I work in th property business and British people have already started to deregister at their local police stations and are returning to the UK. Spain will not listen to the expats, the elderly put all their pension money into the local community. They say its just informative but we know better.

    1. Jackie

      I’m interested in your comment about how people at the registering at their local police stations.I am a journalist and have written about various important issues expats in Spain for the UK media, including the Guardian, Observer, Daily Mail and Times Educational Supplement. This whole issue about the asset declaration process has been brought to my attention by a contact in Orihuela, and I intend to write about it, including the petition, etc. It would be very useful to have examples of expats who are actually leaving Spain because of this. One thing that isn’t clear from various articles I’ve read is whether everybody has to fill in the 720 forms, regardless of whether they have €50,000 asset?

      1. ian mccartney

        hi wendy i have a property in benitachell spain, for the pass 5 years, i am a non resident and will never become a resident.
        i have a lot of dutch german irish and uk friends and all of them would now hold spanish resident papers, and have all regained residence in the states they came from.i have spoken to allmy good friends and in turn they would put back into the spainish community appox twenty five thousand euroe,s per year. the only people this money grab set up is going to affect long term is the spanish community. it is a short term fix which will turn out to be a long term issue which will hurt shop, bars banks, and the big hit will be the lost of spanish jobs.i am sorry to say but the spanish government has set it,s self in course to be a bannana republic,they may get a few weeks of spending money from person,s on holiday, but they will have lost the long term spender which they will lose for ever.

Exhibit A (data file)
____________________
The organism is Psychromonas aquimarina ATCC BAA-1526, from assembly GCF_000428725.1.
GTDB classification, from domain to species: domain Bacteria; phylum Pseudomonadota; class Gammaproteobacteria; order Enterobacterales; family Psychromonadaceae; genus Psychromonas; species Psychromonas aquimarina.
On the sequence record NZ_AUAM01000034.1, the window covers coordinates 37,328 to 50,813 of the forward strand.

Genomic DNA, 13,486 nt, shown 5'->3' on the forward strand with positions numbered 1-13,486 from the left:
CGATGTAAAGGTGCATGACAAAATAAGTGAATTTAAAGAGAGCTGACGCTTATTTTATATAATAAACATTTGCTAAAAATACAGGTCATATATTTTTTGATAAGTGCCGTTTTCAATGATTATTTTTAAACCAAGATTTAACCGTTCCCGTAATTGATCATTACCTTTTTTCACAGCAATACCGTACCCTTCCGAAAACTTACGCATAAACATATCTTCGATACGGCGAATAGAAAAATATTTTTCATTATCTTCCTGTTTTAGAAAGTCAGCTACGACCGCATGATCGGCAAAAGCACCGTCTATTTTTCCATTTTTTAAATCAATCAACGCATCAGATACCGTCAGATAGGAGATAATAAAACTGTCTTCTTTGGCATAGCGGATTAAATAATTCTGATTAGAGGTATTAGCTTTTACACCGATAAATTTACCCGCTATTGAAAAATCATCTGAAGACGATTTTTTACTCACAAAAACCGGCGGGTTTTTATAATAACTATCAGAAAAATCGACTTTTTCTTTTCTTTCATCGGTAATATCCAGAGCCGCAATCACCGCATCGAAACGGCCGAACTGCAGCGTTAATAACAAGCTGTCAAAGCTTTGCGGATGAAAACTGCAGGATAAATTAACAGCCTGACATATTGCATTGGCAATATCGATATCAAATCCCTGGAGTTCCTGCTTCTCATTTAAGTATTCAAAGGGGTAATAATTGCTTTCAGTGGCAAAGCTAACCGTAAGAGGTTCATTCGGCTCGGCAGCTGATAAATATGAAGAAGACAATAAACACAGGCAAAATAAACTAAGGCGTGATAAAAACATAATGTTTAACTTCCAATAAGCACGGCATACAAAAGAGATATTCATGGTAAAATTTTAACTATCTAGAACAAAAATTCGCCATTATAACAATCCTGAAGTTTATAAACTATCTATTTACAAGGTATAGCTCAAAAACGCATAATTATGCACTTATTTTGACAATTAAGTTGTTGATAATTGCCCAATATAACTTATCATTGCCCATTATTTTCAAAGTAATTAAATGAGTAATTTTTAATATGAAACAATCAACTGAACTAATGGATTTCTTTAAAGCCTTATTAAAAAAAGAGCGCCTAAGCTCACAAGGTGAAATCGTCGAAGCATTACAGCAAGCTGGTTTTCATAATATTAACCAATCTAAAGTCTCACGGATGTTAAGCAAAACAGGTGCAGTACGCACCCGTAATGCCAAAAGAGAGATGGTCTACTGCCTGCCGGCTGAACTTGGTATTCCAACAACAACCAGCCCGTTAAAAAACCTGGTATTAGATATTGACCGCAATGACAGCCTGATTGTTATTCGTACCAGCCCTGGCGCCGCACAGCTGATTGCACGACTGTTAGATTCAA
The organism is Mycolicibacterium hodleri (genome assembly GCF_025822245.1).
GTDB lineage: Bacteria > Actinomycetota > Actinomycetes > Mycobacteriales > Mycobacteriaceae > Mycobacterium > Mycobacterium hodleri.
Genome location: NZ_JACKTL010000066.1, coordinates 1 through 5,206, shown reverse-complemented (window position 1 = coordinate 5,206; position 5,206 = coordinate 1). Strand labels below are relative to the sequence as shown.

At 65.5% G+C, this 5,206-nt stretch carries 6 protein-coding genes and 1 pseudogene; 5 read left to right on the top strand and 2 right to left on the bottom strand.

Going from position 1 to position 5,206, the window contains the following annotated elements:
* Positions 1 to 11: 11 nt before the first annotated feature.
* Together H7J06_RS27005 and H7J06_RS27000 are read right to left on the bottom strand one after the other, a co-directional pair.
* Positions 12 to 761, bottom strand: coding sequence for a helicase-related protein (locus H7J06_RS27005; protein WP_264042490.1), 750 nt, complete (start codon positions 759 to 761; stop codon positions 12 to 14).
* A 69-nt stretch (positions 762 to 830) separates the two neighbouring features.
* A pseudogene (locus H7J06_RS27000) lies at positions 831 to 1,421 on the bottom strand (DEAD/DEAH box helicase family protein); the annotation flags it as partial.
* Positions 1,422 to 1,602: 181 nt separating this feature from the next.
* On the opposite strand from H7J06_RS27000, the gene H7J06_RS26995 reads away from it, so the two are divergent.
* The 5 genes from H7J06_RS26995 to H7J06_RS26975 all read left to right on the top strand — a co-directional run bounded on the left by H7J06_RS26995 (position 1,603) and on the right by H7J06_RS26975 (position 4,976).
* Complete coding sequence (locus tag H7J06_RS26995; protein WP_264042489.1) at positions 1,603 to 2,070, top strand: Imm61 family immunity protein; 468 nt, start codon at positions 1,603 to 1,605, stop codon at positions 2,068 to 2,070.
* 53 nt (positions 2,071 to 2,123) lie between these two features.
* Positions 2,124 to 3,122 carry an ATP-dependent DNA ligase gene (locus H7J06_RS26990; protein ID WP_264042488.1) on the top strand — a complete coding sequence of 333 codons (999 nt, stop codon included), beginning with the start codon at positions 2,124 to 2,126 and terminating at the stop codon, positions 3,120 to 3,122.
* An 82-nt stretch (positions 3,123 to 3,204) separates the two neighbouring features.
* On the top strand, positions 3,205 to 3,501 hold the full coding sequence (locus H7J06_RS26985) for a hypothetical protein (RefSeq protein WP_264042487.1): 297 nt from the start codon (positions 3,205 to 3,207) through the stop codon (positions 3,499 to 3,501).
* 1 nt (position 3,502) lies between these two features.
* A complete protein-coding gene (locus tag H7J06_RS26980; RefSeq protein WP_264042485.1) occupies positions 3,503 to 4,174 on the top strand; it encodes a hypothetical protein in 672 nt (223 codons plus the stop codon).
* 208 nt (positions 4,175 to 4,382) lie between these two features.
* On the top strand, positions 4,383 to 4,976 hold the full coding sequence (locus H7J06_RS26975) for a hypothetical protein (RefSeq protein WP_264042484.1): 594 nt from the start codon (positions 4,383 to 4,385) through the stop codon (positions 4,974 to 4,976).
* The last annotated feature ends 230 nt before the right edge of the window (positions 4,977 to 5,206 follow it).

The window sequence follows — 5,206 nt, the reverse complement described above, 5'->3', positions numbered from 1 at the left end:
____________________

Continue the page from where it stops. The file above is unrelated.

5. Neil D

    This could be a populist move to win an election, but with the general election what, 3 years away?, it is hard to see any justification for killing the only goose spain has that lays golden eggs. Stupidity.

  6. Richard

    Carole and John are right.
    What are the Spanish authorities smoking?
    First they bulldoze down people’s houses (in Vera) and are then shocked when the expat housing market collapses.
    Now they do this. People will be flocking to Spain to retire now!!!
    Another own goal.
    These people seem to be adept at killing the geese that have laid the golden eggs for years in the hope of chasing after a few additional Euros in the short term. Do they not understand how people will react to this?
    When will they ever learn?

  7. Bill

    What’s the problem ? Just declare your assets, Spain has many double taxation agreements so taxation on your
    investment income will be split between your home country and Spain. This is fair if you live in Spain now.

    The only people this is a threat to are tax evaders. International tax evasion is being stamped out all over the globe,
    Eventually your “preferred locations” will catch on as well. Countries like the US and Spain are just ahead of the curve in this respect.

    1. sammy knight

      Sorry Bill,
      I think you are misled we do not pay tax on our house of abode here in the UK.
      Further to this matter once you have submitted all of this information to the Spanish they could at any time implement a wealth tax (god knows at what rate) based on your world wide assets which you have submitted. sound familiar! just look at what has happened in Cyprus, and that scenario has not finished yet.
      I was planning to move with my partner to Spain and set up a business in the health sector, total outlay 1 million Euros.
      FORGET IT!!!!!!!!!!!!!!

      1. Bill

        If you move to Australia, Switzerland, USA or most other countries you WILL pay tax on rent received from your UK abode, subject to the double taxation agreements. Many countries such as Switzerland (where I live) have a nominal wealth tax which covers all foreign assets. I declare my Spanish property each year and pay wealth tax on it in Switzerland.
        What Spain is doing is nothing abnormal, just targeting evasion, although the penalties for evasion seem harsh.

        1. sammy knight

          Sorry Bill,
          Still think you are missing the point, we are not talking about rents we are talking about whole assets, once the Spanish authorities have all the information they require it is no problem for them to impose a wealth tax this could be a one off massive rate or an annual tax or even both.
          Why o why would I want to invest a life time’s savings (on which tax has been paid) to be penalised at the whim of a corrupt and opaque region?
          Your last sentence mentions evasion and abnormal that is what we are afraid of.

          Strongly recommend that you read and reread the comments from Nick Holmes.

          Kind regards, Sammy

          1. Bill

            If you’re resident you will be treated the same as locals tax wise, there is a 700K limit for wealth tax. The local populace would not stand for massive wealth taxes. Plenty of countries have wealth taxes, nothing new, Spain is just trying to stop evasion. Corruption is another issue and is not relevant to the topic.